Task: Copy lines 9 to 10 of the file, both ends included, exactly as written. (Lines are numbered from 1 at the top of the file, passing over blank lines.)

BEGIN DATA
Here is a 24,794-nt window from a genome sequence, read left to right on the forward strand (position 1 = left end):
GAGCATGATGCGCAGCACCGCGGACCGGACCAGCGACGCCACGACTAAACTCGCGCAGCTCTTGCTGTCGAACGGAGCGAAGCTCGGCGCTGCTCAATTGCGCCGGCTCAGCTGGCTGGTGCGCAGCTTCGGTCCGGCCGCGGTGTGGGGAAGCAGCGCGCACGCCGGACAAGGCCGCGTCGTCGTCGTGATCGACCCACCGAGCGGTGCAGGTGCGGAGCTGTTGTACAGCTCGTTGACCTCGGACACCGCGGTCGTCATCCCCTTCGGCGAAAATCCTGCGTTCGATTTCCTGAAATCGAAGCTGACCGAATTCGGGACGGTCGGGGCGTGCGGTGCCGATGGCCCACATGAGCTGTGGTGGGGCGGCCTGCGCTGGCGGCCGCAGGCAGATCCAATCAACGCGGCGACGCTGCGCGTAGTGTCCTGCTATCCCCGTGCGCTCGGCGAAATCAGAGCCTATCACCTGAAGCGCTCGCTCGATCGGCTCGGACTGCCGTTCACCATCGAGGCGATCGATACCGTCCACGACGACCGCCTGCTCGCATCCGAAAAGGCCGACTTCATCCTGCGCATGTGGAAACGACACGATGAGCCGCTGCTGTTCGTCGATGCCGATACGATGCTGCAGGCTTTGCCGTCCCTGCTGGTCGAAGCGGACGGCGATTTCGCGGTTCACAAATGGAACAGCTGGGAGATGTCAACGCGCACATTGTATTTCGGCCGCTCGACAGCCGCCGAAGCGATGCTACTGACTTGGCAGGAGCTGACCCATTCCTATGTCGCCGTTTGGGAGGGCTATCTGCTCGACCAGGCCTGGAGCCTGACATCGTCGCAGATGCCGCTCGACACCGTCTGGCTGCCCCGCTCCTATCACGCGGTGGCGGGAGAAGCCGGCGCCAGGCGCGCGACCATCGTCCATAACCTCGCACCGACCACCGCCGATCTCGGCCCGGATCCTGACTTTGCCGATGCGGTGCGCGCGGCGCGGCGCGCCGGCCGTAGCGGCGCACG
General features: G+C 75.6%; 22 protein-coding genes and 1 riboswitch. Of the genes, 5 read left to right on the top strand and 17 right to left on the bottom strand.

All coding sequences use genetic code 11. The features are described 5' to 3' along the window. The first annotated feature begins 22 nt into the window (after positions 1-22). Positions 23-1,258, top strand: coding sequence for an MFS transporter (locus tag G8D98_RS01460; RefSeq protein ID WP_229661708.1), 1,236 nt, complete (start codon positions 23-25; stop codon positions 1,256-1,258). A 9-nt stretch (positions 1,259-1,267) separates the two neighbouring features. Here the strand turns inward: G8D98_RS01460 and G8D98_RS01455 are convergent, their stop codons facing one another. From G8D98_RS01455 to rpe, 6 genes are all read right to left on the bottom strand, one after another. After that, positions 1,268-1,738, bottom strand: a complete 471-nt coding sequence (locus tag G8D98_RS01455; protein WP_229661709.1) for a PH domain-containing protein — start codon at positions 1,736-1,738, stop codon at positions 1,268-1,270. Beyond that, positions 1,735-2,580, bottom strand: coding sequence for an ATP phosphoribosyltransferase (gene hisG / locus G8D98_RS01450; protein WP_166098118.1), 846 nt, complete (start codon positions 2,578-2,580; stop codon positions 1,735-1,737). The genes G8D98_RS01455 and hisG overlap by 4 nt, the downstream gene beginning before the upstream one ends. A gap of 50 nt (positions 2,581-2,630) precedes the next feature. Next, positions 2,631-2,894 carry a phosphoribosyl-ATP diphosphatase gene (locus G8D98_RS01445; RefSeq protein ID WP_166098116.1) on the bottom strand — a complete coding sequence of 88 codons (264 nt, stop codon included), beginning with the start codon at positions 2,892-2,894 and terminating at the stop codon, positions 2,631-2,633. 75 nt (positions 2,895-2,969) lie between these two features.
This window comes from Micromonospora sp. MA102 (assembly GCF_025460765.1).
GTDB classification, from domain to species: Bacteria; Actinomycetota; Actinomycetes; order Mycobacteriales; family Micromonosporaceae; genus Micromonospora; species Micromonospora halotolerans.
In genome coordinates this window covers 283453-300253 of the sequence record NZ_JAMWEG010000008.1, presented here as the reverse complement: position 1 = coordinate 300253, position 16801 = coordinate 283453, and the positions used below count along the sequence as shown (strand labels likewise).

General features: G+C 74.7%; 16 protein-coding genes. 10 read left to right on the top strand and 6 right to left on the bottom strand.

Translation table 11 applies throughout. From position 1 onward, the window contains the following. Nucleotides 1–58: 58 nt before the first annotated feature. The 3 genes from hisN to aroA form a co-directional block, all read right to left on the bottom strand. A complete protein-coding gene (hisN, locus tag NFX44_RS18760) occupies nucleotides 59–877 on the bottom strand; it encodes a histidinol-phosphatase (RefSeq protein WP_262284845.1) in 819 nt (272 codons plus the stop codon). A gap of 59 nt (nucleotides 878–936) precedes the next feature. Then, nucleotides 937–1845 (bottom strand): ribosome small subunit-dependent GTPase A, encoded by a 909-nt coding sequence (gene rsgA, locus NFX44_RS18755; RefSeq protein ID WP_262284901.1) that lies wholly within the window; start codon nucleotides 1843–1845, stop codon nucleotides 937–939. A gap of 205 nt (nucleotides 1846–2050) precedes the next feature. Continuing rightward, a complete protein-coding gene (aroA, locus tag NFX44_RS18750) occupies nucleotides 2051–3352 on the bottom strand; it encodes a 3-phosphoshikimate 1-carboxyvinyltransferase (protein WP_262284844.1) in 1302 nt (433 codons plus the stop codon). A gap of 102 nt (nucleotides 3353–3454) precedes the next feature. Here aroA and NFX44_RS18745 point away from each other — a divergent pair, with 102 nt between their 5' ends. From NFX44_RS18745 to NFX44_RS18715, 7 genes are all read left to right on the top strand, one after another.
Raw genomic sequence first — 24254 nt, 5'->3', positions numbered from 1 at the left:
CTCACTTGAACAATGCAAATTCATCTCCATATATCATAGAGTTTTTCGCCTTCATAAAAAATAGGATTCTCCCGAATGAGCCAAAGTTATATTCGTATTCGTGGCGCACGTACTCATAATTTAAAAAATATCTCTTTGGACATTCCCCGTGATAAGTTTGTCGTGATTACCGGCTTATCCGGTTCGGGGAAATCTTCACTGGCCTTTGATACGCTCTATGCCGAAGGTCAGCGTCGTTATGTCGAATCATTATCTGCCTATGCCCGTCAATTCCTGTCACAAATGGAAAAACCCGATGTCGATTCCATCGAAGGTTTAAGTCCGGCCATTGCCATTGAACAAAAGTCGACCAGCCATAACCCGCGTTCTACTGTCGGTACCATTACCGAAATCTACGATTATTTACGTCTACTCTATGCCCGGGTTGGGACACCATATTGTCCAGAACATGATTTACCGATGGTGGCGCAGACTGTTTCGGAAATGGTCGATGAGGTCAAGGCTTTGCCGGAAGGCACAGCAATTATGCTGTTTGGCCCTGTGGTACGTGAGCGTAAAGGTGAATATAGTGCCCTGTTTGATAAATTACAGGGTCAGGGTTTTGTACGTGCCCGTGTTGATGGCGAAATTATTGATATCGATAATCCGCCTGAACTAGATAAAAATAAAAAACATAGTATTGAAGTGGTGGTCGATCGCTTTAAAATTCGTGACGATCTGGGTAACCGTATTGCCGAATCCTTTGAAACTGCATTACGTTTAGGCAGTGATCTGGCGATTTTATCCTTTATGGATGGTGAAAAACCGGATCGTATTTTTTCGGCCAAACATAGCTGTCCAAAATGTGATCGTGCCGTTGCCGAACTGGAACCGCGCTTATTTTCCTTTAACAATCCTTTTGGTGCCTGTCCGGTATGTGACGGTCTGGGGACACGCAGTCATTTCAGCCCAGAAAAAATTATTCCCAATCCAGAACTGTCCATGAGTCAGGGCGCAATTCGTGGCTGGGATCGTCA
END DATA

Translation table 11 applies throughout. From position 1 onward, the window contains the following. Nucleotides 1–58: 58 nt before the first annotated feature. The 3 genes from hisN to aroA form a co-directional block, all read right to left on the bottom strand. A complete protein-coding gene (hisN, locus tag NFX44_RS18760) occupies nucleotides 59–877 on the bottom strand; it encodes a histidinol-phosphatase (RefSeq protein WP_262284845.1) in 819 nt (272 codons plus the stop codon). A gap of 59 nt (nucleotides 878–936) precedes the next feature. Then, nucleotides 937–1845 (bottom strand): ribosome small subunit-dependent GTPase A, encoded by a 909-nt coding sequence (gene rsgA, locus NFX44_RS18755; RefSeq protein ID WP_262284901.1) that lies wholly within the window; start codon nucleotides 1843–1845, stop codon nucleotides 937–939. A gap of 205 nt (nucleotides 1846–2050) precedes the next feature. Continuing rightward, a complete protein-coding gene (aroA, locus tag NFX44_RS18750) occupies nucleotides 2051–3352 on the bottom strand; it encodes a 3-phosphoshikimate 1-carboxyvinyltransferase (protein WP_262284844.1) in 1302 nt (433 codons plus the stop codon). A gap of 102 nt (nucleotides 3353–3454) precedes the next feature. Here aroA and NFX44_RS18745 point away from each other — a divergent pair, with 102 nt between their 5' ends. From NFX44_RS18745 to NFX44_RS18715, 7 genes are all read left to right on the top strand, one after another.
Raw genomic sequence first — 24254 nt, 5'->3', positions numbered from 1 at the left: